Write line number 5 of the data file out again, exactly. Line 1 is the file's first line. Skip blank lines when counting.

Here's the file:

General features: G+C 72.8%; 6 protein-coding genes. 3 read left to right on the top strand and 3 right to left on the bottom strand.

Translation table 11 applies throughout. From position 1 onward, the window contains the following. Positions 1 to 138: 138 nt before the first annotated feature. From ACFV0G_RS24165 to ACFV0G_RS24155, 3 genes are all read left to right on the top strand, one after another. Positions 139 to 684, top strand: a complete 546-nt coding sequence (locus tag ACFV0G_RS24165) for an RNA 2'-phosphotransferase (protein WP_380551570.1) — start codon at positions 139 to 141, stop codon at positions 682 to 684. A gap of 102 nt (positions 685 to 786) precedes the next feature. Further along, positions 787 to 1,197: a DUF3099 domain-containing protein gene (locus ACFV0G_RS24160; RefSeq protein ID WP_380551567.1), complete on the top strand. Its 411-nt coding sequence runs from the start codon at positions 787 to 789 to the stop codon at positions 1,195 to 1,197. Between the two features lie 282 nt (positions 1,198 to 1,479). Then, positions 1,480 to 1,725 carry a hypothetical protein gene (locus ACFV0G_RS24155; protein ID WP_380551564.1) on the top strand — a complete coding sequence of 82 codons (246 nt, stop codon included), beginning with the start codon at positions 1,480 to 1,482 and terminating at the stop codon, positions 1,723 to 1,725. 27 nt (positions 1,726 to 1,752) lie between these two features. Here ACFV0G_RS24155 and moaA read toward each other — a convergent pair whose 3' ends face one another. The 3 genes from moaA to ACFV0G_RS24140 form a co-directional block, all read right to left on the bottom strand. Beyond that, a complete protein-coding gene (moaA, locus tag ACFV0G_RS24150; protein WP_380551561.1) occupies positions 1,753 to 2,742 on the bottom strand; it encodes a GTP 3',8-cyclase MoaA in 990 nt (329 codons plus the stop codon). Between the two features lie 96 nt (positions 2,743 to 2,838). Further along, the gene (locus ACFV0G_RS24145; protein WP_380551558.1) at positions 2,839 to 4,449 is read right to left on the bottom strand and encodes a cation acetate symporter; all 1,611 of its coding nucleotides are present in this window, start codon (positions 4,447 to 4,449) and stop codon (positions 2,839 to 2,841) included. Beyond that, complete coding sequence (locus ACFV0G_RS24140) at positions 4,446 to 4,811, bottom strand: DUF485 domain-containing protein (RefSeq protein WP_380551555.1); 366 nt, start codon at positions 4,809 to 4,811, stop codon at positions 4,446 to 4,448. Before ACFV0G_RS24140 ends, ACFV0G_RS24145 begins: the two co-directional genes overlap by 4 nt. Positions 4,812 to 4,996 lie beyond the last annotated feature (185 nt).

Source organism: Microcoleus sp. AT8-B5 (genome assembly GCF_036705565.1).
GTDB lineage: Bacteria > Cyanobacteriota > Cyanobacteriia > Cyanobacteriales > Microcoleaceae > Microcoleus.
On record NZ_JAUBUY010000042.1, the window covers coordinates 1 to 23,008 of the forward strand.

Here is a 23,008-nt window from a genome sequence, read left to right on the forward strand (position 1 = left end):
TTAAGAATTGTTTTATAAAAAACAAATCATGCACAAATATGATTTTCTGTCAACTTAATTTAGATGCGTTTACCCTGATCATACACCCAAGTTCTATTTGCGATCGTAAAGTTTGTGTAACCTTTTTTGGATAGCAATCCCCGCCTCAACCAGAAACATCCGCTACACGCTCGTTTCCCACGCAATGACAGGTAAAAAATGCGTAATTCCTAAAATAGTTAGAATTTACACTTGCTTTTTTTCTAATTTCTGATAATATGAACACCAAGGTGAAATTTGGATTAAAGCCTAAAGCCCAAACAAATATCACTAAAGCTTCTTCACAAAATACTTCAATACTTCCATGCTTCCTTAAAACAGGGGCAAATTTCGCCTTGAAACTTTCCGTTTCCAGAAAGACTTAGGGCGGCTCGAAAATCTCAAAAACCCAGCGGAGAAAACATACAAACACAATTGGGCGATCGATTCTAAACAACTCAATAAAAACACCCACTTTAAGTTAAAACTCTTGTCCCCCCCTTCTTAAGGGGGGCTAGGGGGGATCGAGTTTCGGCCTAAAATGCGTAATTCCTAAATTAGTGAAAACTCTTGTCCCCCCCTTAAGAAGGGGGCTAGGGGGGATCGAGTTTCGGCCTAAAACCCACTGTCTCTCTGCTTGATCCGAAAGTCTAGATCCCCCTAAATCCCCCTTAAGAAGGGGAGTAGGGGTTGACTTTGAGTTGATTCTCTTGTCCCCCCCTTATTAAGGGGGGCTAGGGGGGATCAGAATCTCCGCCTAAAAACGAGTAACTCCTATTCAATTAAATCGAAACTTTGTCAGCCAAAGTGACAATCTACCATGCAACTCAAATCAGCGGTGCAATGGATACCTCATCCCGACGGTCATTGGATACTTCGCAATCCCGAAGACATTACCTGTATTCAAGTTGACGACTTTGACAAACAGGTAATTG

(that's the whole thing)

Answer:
On record NZ_JAUBUY010000042.1, the window covers coordinates 1 to 23,008 of the forward strand.